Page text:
Pink Pineapple - What The Fruit??
What the Fruit is a Pink Pineapple?
Pink pineapples are genetically modified fruit that stay pink and sweeter than yellow pineapples. GMOs, or genetically modified organisms, are crops produced using a precise method of plant breeding to achieve desirable traits. Desirable traits include resistance to pests or non-browning produce to reduce food waste. In this case, the desirable traits of the pink pineapples include sweetness and its deep pink color.
Why are GMO Pink Pineapples a Thing?!
Food and agricultural companies are always researching new ways to produce crops that have environmental and consumer benefits. Del Monte created the Rosé Pineapple, a genetically modified pink pineapple fruit, to introduce a new and exciting produce. They’re also sweeter, so pineapple fans can enjoy an even more delicious variety of their favorite fruit.
The patent for the PinkGlow™ Rosé pineapple states that the main objective of this invention was to produce a unique and differentiated variety of pineapple. There’s no telling how much interest in pineapples this new fruit will generate.
What Makes a Pink Pineapple Pink?
Scientists turned pineapples pink by changing a small enzyme that controls the color of the fruit’s flesh. An enzyme is a substance that creates a specific biochemical reaction. In this instance, typical yellow pineapples have high levels of enzymes that change the pink pigment, called lycopene, into a yellow pigment, called beta carotene. To make the pineapple pink, scientists reduced that particular enzyme, so the pineapple stays pink, instead of turning yellow.
Beta carotene might sound familiar. This yellow and orange pigment is also found in carrots and other colorful vegetables. Lycopene is the same pigment that turns tomatoes red and watermelons pink. Pigments are like the edible dyes of the plant world. The higher the concentration, the darker the color.
Because these pigments are only active in the inside flesh of the fruit, there is no impact on the exterior skin of the pink pineapples. So if you see any pictures of pineapples with pink skin on the outside, instead of brown or tan, you’re most likely looking at a bad Photoshop.
Are Pink Pineapples Safe to Eat?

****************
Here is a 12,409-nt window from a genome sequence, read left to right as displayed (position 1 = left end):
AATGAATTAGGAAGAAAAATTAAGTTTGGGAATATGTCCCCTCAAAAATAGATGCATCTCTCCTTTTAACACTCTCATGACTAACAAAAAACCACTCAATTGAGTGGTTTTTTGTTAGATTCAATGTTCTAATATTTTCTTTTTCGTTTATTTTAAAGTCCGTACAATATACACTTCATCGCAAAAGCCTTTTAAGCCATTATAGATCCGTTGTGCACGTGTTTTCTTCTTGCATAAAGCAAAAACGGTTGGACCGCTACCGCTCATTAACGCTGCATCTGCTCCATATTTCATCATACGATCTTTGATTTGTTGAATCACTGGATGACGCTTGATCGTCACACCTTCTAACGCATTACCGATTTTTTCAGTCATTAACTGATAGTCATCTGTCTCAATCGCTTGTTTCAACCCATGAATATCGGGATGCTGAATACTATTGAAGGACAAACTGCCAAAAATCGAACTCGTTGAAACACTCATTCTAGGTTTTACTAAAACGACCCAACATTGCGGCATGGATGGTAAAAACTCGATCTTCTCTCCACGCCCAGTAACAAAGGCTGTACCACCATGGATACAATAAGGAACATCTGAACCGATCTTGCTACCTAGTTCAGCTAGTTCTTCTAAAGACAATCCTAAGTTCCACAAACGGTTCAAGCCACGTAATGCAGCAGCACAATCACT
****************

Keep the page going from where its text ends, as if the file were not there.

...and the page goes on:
The pink pineapple plant is just as safe and nutritious as its conventional counterpart. That’s because the genetic modification only changed three genes in the pineapples -- none of which affect the safety or nutrition of the fruit.
The researchers started with the Del Monte Gold Pineapple. Using this as the “parent” fruit, they continued to breed and select the fruits with pinker flesh on the inside. Researchers then used genes from other pineapples and tangerines to suppress the expression of carotene, so more lycopene builds up in the pineapple’s interior flesh. Lycopene is a red pigment, which is why the build-up of this substance results in a pink pineapple. These genes were derived from safe and edible plants; and are still safe and edible when expressed in the pink pineapple.
Scientists also made two minor changes the plant’s skin and growth cycle. The exterior shell of the plant was slightly modified to have a unique pattern. Lastly, researchers modified a gene that controls the pineapple’s growth cycle. That change will help provide a more uniform and higher quality crop.
When Did Pink Pineapples Hit Our Shelves?
The pink PinkGlow™ pineapple hit the shelves in the United States in late 2020. As with all genetically modified (GM) foods, the fruit has been on a long regulatory journey. Pink pineapples have been thoroughly researched for human and environmental safety.
Del Monte first began developing the genetically modified pink pineapple in 2005. Pink pineapples were researched and are grown in Costa Rica. The Costa Rican government first approved the planting of pink pineapples in 2011.
Genetically modified crops take years of research, testing, and development. This ensures they’re safe for human consumption and the environment. At this time, Del Monte has only pursued regulations and approvals for pink pineapples in the United States and Costa Rica.
In 2012, Del Monte submitted a request to the United States Department of Agriculture (USDA) to test and import the Rosé Pineapple from Costa Rica to the United States. The USDA approved this request in 2013 [PDF]. The USDA was not concerned about pink pineapples’ impact on the environment. Pineapples have a hard time growing without help from humans, so it’s unlikely they will spread on their own.
Most recently, the U.S. Food and Drug Administration (FDA) evaluated Del Monte’s pineapple in 2016. They determined that pink pineapples are as safe and nutritious as their conventional counterparts. This consultation with the FDA wasn’t required. Instead, it was a voluntary activity to assure consumers that this new fruit is safe and nutritious.
- - -
Photo credit to and source: Fresh Del Monte